Saturday, June 11, 2016
The New York Times reports on two high school valedictorians who shared their undocumented status in or shortly after their graduation speeches this week. Mayte Lara Ibarra plans to attend the University of Texas Austin on a scholarship, and shared on Twitter that she was undocumented, while Larissa Martinez (who will attend Yale in the fall) spoke about her status and stated, "America can be great again without the construction of a wall built on hatred and prejudice."
In many ways, Ibarra and Martinez illustrate familiar narratives about DREAMers as hard-working, high-achieving students who reflect the best of American values and help illustrate the brokenness of the federal immigration laws. This narrative is subject to the critique that emphasizing the the innocence and achievement of DREAMers ultimately perpetuates the myth of dividing immigrants into "good immigrants" and "bad immigrants." (See Elizabeth Keyes, Defining American: The DREAM Act, Immigration Reform and Citizenship, Nevada Law Journal, 14 Nev. L.J. 102 (2013), as well as the ImmProf Blog's summary of a recent panel on the politics of respectability in the immigration context, for more on this topic).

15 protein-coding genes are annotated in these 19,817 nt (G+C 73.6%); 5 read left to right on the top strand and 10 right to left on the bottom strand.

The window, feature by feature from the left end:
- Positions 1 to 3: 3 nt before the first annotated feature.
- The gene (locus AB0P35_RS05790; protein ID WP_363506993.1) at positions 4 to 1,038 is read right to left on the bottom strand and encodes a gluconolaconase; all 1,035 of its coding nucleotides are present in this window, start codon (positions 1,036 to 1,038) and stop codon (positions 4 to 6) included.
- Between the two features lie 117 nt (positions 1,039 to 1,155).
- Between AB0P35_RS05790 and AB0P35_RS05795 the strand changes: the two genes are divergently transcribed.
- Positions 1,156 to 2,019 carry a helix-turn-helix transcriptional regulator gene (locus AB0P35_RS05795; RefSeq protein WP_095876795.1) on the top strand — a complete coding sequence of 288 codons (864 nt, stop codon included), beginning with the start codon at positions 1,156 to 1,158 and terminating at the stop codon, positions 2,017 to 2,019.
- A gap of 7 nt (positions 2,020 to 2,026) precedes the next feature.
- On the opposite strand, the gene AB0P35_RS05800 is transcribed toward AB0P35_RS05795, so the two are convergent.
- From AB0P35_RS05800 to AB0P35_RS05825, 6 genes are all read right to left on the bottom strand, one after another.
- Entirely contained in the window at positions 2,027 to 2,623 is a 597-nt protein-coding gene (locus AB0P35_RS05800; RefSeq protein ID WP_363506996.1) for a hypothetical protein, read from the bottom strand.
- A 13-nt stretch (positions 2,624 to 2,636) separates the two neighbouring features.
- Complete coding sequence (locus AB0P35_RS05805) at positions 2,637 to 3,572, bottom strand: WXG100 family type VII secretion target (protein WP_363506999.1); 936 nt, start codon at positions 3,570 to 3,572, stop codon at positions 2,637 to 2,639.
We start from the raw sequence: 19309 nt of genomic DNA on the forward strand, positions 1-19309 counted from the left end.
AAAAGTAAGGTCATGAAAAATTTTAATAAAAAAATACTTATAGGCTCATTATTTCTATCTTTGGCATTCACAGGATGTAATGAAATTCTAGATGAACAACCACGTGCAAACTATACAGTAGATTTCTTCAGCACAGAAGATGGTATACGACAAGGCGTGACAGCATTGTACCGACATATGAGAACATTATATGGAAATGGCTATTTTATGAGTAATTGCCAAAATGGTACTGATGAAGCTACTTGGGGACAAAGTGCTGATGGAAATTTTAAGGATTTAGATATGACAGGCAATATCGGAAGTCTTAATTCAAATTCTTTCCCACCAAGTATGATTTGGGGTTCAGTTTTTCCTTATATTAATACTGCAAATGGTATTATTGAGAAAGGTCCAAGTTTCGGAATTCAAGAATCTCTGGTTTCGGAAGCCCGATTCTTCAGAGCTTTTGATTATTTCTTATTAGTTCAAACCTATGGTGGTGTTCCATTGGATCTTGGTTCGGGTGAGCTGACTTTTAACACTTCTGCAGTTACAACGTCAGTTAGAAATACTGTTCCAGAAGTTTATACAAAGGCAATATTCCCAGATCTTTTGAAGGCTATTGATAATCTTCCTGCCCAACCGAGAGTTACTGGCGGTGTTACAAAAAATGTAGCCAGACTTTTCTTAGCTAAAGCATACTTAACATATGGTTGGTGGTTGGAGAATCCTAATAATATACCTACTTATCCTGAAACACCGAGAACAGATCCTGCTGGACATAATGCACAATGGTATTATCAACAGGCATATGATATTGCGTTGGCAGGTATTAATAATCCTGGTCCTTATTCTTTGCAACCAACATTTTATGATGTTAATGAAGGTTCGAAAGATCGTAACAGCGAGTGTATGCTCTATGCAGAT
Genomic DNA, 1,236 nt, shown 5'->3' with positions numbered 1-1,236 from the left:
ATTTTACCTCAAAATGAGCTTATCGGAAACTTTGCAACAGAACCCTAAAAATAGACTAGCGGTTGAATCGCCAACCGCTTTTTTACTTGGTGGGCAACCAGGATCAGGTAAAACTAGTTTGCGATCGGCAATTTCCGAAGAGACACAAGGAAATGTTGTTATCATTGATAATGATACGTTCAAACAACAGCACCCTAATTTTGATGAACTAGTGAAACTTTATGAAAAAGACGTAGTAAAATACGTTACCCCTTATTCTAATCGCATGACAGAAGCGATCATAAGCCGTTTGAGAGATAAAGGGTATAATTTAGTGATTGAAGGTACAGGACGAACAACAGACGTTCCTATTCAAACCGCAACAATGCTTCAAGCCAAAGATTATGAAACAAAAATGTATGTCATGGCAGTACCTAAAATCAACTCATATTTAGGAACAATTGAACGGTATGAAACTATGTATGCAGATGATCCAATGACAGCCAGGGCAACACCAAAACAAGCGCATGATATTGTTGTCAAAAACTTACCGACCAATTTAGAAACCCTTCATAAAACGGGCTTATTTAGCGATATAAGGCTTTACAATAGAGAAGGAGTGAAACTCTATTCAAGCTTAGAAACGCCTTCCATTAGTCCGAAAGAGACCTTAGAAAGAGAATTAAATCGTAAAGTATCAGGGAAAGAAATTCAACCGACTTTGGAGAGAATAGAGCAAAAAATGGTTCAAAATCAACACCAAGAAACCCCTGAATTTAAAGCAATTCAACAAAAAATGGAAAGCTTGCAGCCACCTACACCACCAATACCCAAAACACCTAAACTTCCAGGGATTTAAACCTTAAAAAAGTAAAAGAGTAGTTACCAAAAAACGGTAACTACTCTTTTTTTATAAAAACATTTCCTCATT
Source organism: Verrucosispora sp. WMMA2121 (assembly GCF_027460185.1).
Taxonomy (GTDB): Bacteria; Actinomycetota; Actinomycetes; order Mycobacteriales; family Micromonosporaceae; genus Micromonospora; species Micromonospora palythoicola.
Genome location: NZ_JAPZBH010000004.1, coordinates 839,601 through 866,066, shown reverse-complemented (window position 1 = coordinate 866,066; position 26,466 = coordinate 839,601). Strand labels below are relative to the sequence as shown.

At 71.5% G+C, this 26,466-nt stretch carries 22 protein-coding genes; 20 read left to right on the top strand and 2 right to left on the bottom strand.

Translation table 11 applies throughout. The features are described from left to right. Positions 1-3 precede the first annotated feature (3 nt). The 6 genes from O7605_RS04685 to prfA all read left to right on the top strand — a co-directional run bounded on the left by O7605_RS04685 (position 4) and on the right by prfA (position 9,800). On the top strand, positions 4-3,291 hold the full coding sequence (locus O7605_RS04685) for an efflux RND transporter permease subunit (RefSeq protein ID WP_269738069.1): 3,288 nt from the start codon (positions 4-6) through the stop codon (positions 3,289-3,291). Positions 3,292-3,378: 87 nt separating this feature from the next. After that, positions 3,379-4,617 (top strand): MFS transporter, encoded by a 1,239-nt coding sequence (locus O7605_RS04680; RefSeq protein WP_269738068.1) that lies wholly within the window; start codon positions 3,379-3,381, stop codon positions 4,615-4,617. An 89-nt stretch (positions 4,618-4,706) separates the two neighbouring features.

The New York Times piece describes the criticism faced by Ibarra and Martinez for their allegedly proud declarations of their undocumented status, such as the allegation that they are "taking advantage of the system." The piece points to a more disturbing narrative, one that has long existed in the anti-immigrant movement, in which no amount of achievement or hard work can ever overcome one's undocumented status -- not even for DREAMers. It is, of course, reflected in Trump's unwavering insistence that the solution to America's complex problems is to build a wall.